The Soil Foodweb

Last updated 15th December 2017.

The Soil Foodweb.

In natural ecosystems, organic material is deposited on the soil's surface as animal waste and the decomposing remains of dead plants and animals.  It feeds the soil's microorganisms and through them provides food for plants.  The plants in turn provide food for animals and other creatures living above and below ground.  It's a cyclic system and it's completely sustainable, however it is more wonderfully complex than it seems.

Like most organisms on the planet, bacteria and fungi are designed to exploit all the resources available to them, and since life began billions of years ago, they have been busily breaking down the earth's bedrock into nutrients to sustain themselves.  These nutrients are essential components in the structure of their bodies, but are of no use to plants in this form.  When their predators (nematodes, arthropods and protozoa) consume them, waste is excreted into the soil in a nutrient rich plant available form.

When this relationship between microbes, plants and animals is working naturally, it is totally self sustaining and abundantly productive.  Scientists call this relationship the Soil Food Web

Maintaining Healthy and Fertile Ecobed Soil.

Ecobeds were designed primarily to cope with drought conditions by minimising water use.  They have a water tank located beneath the soil which releases water as required by plants.   As a consequence they have a self contained ecosystem isolated from the surrounding soil.  Worm and microbial activity in these ecosystems need to be carefully nurtured to ensure the crops grown in them are healthy, productive and full of essential minerals, vitamins and other nutrients.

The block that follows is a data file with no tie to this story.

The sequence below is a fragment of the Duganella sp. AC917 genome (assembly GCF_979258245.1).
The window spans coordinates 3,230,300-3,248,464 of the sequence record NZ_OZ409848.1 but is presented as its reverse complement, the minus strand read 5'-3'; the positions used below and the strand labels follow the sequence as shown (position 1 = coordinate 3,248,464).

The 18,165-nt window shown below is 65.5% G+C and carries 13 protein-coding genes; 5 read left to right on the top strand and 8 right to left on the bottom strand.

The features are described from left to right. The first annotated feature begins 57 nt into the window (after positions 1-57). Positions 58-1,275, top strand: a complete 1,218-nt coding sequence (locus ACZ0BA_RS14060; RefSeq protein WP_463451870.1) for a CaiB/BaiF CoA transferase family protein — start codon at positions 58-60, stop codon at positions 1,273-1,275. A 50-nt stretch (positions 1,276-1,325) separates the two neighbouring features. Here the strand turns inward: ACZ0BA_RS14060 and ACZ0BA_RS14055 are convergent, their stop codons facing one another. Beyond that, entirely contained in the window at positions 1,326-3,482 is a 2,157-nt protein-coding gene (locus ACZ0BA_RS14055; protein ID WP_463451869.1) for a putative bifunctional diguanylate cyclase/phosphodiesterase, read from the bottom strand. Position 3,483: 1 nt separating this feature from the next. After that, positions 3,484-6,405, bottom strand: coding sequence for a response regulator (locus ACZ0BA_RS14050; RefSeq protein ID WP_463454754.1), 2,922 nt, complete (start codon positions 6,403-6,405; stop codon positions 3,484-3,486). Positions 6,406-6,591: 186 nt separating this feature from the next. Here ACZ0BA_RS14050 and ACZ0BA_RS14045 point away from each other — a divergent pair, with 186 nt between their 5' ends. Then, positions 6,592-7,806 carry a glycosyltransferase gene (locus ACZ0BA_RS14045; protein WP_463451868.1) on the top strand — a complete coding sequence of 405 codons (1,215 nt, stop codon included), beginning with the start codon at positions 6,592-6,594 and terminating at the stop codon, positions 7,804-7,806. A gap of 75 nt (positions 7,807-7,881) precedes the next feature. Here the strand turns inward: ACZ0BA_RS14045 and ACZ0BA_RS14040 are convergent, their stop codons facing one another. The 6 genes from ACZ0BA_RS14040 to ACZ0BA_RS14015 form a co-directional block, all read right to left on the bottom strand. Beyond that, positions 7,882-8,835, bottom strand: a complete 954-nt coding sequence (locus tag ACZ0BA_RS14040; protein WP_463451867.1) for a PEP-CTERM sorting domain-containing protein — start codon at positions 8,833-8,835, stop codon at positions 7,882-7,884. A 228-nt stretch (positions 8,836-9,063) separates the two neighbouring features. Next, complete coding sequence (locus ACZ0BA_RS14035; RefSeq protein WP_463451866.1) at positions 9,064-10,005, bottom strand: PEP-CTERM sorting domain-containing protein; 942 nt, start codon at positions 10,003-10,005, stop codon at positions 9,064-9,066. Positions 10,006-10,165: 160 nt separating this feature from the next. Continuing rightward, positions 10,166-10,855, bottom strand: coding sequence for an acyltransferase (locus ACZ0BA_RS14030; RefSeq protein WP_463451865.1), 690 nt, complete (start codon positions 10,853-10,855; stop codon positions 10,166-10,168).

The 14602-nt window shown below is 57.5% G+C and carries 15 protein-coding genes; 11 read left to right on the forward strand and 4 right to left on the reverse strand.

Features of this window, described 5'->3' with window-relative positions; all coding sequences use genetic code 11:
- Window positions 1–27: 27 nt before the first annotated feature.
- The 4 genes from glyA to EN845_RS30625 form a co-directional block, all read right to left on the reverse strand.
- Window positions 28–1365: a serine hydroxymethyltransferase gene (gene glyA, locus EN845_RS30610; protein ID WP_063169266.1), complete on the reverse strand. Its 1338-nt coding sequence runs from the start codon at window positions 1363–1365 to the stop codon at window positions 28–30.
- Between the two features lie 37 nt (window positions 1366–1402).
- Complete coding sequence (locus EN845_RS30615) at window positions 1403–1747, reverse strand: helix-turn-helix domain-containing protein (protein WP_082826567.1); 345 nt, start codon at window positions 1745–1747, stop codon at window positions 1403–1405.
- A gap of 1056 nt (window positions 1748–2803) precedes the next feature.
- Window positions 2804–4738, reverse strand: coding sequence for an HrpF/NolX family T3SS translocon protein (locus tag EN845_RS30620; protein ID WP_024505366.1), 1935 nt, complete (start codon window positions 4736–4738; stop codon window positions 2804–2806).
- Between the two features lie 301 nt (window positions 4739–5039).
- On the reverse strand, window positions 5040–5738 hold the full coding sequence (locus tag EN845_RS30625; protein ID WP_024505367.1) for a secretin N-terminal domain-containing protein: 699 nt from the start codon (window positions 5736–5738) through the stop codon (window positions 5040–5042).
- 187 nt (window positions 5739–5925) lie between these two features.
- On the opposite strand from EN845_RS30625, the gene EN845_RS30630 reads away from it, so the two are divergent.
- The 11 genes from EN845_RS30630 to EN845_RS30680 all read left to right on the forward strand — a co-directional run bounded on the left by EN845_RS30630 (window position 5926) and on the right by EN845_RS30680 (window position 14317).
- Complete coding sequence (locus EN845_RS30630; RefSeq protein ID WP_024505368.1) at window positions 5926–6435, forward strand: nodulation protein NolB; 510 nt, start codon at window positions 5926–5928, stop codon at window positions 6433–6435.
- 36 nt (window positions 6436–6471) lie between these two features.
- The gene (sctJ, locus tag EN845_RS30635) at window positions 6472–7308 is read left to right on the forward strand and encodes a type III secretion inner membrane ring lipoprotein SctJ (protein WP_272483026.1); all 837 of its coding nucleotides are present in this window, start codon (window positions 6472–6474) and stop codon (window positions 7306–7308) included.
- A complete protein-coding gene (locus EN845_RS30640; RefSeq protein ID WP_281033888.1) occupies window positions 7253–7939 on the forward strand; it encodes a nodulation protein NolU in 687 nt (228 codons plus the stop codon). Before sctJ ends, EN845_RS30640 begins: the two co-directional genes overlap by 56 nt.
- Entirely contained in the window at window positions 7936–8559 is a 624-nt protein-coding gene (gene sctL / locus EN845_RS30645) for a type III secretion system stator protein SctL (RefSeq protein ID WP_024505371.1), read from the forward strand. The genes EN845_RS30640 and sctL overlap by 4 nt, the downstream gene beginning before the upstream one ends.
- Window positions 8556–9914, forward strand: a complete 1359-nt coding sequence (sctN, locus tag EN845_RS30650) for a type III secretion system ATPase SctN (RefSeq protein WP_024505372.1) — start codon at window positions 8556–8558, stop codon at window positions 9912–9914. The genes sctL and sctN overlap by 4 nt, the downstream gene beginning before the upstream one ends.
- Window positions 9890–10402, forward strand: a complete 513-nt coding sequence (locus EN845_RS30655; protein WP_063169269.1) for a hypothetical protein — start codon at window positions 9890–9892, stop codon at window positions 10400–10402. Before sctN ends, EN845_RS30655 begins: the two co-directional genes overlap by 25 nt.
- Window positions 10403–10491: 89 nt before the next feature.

With the assistance of a mulch of sugar cane straw, the Ecobed's soil is kept constantly moist providing an ideal habitat for worms and soil microbes.  Their vitality and diversity is maintained by frequent applications of generous quantities of high quality homemade compost onto the soil.

Seedlings are planted and seeds sown directly into this active layer of soil and compost and the microbes readily engage with the roots of young plants and begin to build mutualistic relationships with them  (more about this in "Beneficial Microbes" below).
What is Soil?

The basic constituents of soil are very small particles of rock broken down over millions of years by volcanic activity, glacial action, erosion (wind and rain) and biological activity.

These particles are the original source of most of the chemical elements found in the bodies of living organisms, and soil is created continuously from it by the activities of fungi, bacteria and other micro-organisms.

Soil scientists classify soil types as sand, silt or clay (in descending order of particle size).  Most soils are a mixture of them all with perhaps one dominating.  Dr Elaine Ingham, a world leading soil microbiologist, teaches us that all soils wherever they are to be found in the world hold abundant supplies of the minerals required by microbes, plants and animals living in or on them.

When soil laboratories conduct tests for farmers, they measure the amount of soluble nutrients in the soil, and often declare soils as deficient in one important mineral or another.  They then advise the farmer to add artificial "amendments" to correct this, but usually the soil is simply deficiency in the appropriate soil biology.